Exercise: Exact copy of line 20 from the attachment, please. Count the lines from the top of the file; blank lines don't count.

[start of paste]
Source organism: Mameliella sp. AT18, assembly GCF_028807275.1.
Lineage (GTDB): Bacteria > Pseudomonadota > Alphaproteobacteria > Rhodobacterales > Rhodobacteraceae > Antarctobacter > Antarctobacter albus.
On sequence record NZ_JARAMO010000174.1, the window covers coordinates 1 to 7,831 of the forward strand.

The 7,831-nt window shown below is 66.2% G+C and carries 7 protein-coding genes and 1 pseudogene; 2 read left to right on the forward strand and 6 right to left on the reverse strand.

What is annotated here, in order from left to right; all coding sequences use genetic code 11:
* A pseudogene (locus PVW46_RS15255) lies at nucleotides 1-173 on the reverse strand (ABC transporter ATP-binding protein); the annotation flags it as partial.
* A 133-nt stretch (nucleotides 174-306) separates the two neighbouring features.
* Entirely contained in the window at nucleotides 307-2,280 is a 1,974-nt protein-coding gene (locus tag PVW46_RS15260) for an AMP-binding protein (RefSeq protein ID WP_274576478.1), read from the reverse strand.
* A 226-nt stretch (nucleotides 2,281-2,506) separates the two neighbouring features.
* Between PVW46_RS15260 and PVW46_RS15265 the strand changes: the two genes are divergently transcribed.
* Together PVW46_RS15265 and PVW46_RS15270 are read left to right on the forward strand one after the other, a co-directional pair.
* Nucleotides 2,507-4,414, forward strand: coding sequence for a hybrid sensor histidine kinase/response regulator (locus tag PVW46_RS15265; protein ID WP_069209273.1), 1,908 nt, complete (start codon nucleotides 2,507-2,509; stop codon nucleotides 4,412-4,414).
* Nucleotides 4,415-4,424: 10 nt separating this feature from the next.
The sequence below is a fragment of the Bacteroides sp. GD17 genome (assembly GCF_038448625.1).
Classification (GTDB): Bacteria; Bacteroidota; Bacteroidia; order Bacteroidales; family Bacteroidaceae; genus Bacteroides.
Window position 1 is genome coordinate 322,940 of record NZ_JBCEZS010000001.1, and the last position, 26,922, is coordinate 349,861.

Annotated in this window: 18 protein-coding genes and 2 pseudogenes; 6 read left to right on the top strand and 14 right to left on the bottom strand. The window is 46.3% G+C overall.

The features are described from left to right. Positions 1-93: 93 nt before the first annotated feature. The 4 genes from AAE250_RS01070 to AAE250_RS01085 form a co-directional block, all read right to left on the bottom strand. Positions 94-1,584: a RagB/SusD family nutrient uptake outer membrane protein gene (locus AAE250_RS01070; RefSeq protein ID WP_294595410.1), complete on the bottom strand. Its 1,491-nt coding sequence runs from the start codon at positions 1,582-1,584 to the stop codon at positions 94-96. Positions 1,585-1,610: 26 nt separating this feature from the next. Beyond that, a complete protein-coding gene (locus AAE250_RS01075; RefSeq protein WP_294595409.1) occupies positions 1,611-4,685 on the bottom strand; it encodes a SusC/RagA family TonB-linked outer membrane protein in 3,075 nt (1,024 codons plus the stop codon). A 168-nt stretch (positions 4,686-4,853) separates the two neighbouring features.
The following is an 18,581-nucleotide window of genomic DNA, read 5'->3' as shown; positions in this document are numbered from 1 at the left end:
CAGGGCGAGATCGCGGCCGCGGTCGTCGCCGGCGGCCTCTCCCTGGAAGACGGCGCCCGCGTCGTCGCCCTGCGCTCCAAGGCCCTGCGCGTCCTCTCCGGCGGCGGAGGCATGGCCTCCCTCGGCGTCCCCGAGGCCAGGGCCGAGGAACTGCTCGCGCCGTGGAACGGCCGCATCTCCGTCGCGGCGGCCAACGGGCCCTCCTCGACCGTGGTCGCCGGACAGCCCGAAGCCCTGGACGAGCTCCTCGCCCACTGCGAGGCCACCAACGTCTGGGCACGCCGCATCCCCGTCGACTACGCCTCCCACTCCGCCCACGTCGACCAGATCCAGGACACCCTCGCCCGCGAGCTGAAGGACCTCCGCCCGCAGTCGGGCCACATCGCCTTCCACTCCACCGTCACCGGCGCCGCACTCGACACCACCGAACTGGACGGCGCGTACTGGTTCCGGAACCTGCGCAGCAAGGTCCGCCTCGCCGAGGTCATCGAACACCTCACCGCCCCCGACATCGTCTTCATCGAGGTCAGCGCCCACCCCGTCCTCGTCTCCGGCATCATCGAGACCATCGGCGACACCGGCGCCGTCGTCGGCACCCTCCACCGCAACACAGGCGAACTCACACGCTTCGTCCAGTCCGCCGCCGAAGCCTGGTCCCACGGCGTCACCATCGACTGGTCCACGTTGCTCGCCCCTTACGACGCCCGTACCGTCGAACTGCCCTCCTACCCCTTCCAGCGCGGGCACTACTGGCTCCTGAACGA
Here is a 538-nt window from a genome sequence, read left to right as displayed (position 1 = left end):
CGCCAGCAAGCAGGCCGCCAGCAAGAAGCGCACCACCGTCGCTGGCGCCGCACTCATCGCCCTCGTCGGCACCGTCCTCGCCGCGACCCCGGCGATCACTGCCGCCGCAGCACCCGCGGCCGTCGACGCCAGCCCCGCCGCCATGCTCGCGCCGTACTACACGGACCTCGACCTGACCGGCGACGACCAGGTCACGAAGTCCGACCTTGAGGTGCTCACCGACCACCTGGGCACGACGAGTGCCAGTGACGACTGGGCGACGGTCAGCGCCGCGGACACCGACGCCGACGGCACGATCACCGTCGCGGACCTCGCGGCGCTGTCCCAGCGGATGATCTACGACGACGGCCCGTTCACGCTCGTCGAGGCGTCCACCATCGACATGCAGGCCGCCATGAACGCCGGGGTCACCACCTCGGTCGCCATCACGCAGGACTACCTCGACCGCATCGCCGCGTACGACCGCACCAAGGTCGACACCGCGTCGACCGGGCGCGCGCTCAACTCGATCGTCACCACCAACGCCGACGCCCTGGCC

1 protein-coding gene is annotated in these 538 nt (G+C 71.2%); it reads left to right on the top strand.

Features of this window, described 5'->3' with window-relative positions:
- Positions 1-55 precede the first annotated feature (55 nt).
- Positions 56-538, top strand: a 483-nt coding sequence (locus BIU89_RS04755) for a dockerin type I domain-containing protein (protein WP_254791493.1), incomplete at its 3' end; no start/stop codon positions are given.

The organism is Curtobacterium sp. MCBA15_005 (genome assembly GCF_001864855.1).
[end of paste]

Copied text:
CAGGGCGAGATCGCGGCCGCGGTCGTCGCCGGCGGCCTCTCCCTGGAAGACGGCGCCCGCGTCGTCGCCCTGCGCTCCAAGGCCCTGCGCGTCCTCTCCGGCGGCGGAGGCATGGCCTCCCTCGGCGTCCCCGAGGCCAGGGCCGAGGAACTGCTCGCGCCGTGGAACGGCCGCATCTCCGTCGCGGCGGCCAACGGGCCCTCCTCGACCGTGGTCGCCGGACAGCCCGAAGCCCTGGACGAGCTCCTCGCCCACTGCGAGGCCACCAACGTCTGGGCACGCCGCATCCCCGTCGACTACGCCTCCCACTCCGCCCACGTCGACCAGATCCAGGACACCCTCGCCCGCGAGCTGAAGGACCTCCGCCCGCAGTCGGGCCACATCGCCTTCCACTCCACCGTCACCGGCGCCGCACTCGACACCACCGAACTGGACGGCGCGTACTGGTTCCGGAACCTGCGCAGCAAGGTCCGCCTCGCCGAGGTCATCGAACACCTCACCGCCCCCGACATCGTCTTCATCGAGGTCAGCGCCCACCCCGTCCTCGTCTCCGGCATCATCGAGACCATCGGCGACACCGGCGCCGTCGTCGGCACCCTCCACCGCAACACAGGCGAACTCACACGCTTCGTCCAGTCCGCCGCCGAAGCCTGGTCCCACGGCGTCACCATCGACTGGTCCACGTTGCTCGCCCCTTACGACGCCCGTACCGTCGAACTGCCCTCCTACCCCTTCCAGCGCGGGCACTACTGGCTCCTGAACGA